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As some of you may have read in the September 1st edition of the Miami Herald, the following is an account of the working poor (those earning around the minimum wage) that the Herald profiled (visit for the full article with a great photo essay by J. Albert Diaz). Hats off to the Herald for devoting so much space and time in reporting on a population group all too often overlooked.


Luis Augusto Herrera, 37, spends his nights scrubbing grease from grills, stoves and kitchen floors. For $225 a week, he works from 9 p.m. to 5 a.m. with no days off, no overtime pay.

That comes to $5.62 an hour, 47 cents above the nation's official minimum wage.

It's no easy job. The cleaner he uses to sanitize the restaurants is so powerful that when a clerk tried to get Herrera's fingerprints to complete his political asylum petition, she couldn't find any. Some days, Herrera ends his shift so tired that he falls asleep on the Metrorail train. He goes around and around the loop until he wakes up hours later.

Yet, he says, looking at his pregnant wife, Sonia, and their perky 6-year-old daughter, Paola: ``I am a lucky man. I saved my life and I have my family with me.''

A former police officer, lawyer and community organizer in the small town of Cúcuta, Colombia, about 45 minutes from the Venezuelan border, Herrera fled five months ago after three of his childhood friends, mayors in nearby towns, were executed by guerrillas. Herrera was warned that he was next.

In South Florida, he won political asylum right away, but landing a job that pays enough to support his family has been more difficult. Today, the $695 rent on the family's modest one-bedroom apartment in Northwest Miami-Dade is due -- and there's not enough money to cover it. Paola started school at Palm Springs North Elementary and needs uniforms and school supplies. But there's no money for that, either.

''I know that I have to erase everything I was and reinvent myself to support my family and I'm willing to work hard, but I can't make ends meet unless I find a job that pays at least $7.50 an hour,'' Herrera says.

People like Herrera living on minimum-wage paychecks are often the unheralded masses that make cities run.

They shuttle us to the airport in the summer heat. They take care of the dishes in the restaurants we eat. They scrub floors and pots and pans. They sell cosmetics door-to-door for extra money. They help us find our way through a hospital corridor. They ring the cash register at the neighborhood convenience store.

In the midst of our cluttered days, it's easy not to see them. But they work hard -- yet what they get paid doesn't buy what it used to three decades ago. A gradual decline in the real value of the minimum wage, after four hikes in the 1990s to $5.15 an hour today, has not restored the 1960s standard.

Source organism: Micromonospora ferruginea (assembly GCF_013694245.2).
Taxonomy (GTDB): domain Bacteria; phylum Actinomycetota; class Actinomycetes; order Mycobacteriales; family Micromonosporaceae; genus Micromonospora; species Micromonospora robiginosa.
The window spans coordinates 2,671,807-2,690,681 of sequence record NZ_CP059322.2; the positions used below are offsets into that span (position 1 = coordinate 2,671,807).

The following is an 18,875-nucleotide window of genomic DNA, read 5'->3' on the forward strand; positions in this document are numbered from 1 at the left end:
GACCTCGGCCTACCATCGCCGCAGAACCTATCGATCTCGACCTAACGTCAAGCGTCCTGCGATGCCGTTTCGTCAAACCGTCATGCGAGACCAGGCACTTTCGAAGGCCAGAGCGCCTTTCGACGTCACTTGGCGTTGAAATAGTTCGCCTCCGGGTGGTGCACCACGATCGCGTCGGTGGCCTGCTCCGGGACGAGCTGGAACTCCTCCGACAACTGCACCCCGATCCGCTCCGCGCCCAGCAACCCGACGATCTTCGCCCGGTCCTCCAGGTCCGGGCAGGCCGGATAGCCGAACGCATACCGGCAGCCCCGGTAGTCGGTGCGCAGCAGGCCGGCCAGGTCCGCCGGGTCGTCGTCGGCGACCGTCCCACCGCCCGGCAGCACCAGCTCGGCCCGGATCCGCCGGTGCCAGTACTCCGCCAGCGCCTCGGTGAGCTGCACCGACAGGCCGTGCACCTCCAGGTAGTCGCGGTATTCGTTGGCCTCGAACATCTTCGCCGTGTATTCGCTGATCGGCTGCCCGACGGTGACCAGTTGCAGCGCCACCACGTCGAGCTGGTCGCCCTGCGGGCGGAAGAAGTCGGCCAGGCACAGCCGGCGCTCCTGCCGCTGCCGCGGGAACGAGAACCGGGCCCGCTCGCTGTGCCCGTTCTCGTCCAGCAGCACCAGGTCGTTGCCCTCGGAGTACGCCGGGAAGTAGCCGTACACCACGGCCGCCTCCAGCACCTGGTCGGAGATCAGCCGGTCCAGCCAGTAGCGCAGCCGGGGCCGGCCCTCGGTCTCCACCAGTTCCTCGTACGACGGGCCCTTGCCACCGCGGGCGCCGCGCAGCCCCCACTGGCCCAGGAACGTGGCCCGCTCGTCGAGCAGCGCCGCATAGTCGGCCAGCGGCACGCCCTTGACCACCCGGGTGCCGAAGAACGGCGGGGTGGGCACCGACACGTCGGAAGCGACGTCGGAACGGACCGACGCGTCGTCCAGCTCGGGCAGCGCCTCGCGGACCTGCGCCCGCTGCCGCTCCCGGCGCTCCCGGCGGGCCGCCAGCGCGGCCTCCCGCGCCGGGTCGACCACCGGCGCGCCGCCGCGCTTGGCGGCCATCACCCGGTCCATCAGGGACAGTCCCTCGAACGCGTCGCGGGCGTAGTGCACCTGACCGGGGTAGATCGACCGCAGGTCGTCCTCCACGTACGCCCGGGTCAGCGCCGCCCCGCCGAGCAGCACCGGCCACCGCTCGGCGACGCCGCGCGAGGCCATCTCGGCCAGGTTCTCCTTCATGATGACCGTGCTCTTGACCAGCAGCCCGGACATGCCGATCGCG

For many people, hard work has led to a good life and prosperity. It's the dream, especially cherished in South Florida's immigrant communities. But for others, the work ethic doesn't always produce enough income to keep up with the high cost of living. A third of the American work force earns between $7 and $8 dollars an hour -- above the minimum wage, but still not enough to make ends meet.

In Miami, where the median household income stands at $22,007 a year, nearly one-third of the city's population lives in poverty, the highest rate in the United States for a city of its size.

They are called the working poor. These are some of their faces in South Florida and their daily struggles to carve a life for their families:

Frances Talbott thought she'd be retired by now.

The 73-year-old grandmother hobbles off to the side in the middle of a steely surgical ward corridor at Holy Cross in Fort Lauderdale. She works as a ''greeter,'' welcoming patients and showing them the way around the hospital.

Talbott tries to keep the weight off her ulcerated foot, but she often stands to better help patients.

She wears an angel pin and a red, white and blue ribbon corsage.

She hands out hall passes. She looks up room numbers. She keeps her smile.

''It's a nice job for me. I'm 73. It's not like I can walk in any place and get a job,'' she says. Not that she hasn't tried. But ``at my age, when you apply for a job, you never hear from them.''

Talbott earns $5.15 an hour working Monday through Friday, 7 a.m. to 11 a.m. She's been at the hospital for three years. She's never had a raise. The reason is bureaucratic, not personal: Her position was arranged through the Service Agency for Senior Citizens of Broward County, which places persons 55 and older in federally subsidized jobs.

She will get more money only when the minimum wage goes up.
She has no savings. She has no pension. She gets $604 a month in Social Security -- and that's not enough to live on.

Talbott doesn't work to stay busy or to get out of the house. She works because she needs to. She suffers from congestive heart failure and pulmonary fibrosis, which leaves her short of breath. Her feet hurt ``most of the time.''
Once a farmer in small-town Illinois, she was widowed twice, earned her real estate license and somehow managed to put all four of her kids through college. The kids aren't able to help her financially, she said, because they are burdened with their own lives, raising a total of 13 children.

She sighed hard, betraying a hint of bitterness, when asked about a nest egg.
''I didn't think I'd still be working,'' she said. ``I paid into Social Security all my life. It's impossible to live on.''

Wilson and Patricia Martínez, immigrants from Uruguay, don't focus their attention on their street, a dreary stretch of mobile homes separated by mud puddles, or on the neighbor who keeps playing mariachi music. To the Martínez family, the cramped, $900 trailer in Hollywood means upward mobility, a tad more secure than renting the $575 one-bedroom.

Inside, the air is steamy and wet, aided by the heat from a kettle of arroz con pollo simmering on the stove. Relief comes in quick spurts from a table-top oscillating fan.

Ten-month-old Anthony plays atop a pale rose carpet and stares at a fast-paced cartoon, the sound turned down low. He has deep dimples and a hearty grip, used to motor a soil-smudged plastic dump truck.

Winston, 5, is less rough-and-tumble, more circumspect. He cautions his brother not to chomp on a pen. He traces his fingers against mosquito netting.

The decor is a tight-swirl of cheer: Miniature teddy bears compete for space with a bike fixed with training-wheels. T-shirts and socks are scrubbed bright white and folded military crisp.

Patricia Martínez, 28, cares for the boys at home. Wilson Martinez, 33, works as an assistant restaurant cook.

He has had three different jobs in the past 1 ½ months, including a stint at a Dolphin Mall restaurant. A recent gig promises him $8.50 an hour, but he can only get 40 hours. He felt better when he earned $6.50 hourly: That job had more hours -- up to 70.

Meanwhile, their monthly expenses pile up: a car payment of $360; car insurance $150; trailer space $290; electricity $40; phone $25; gas $22; food $300.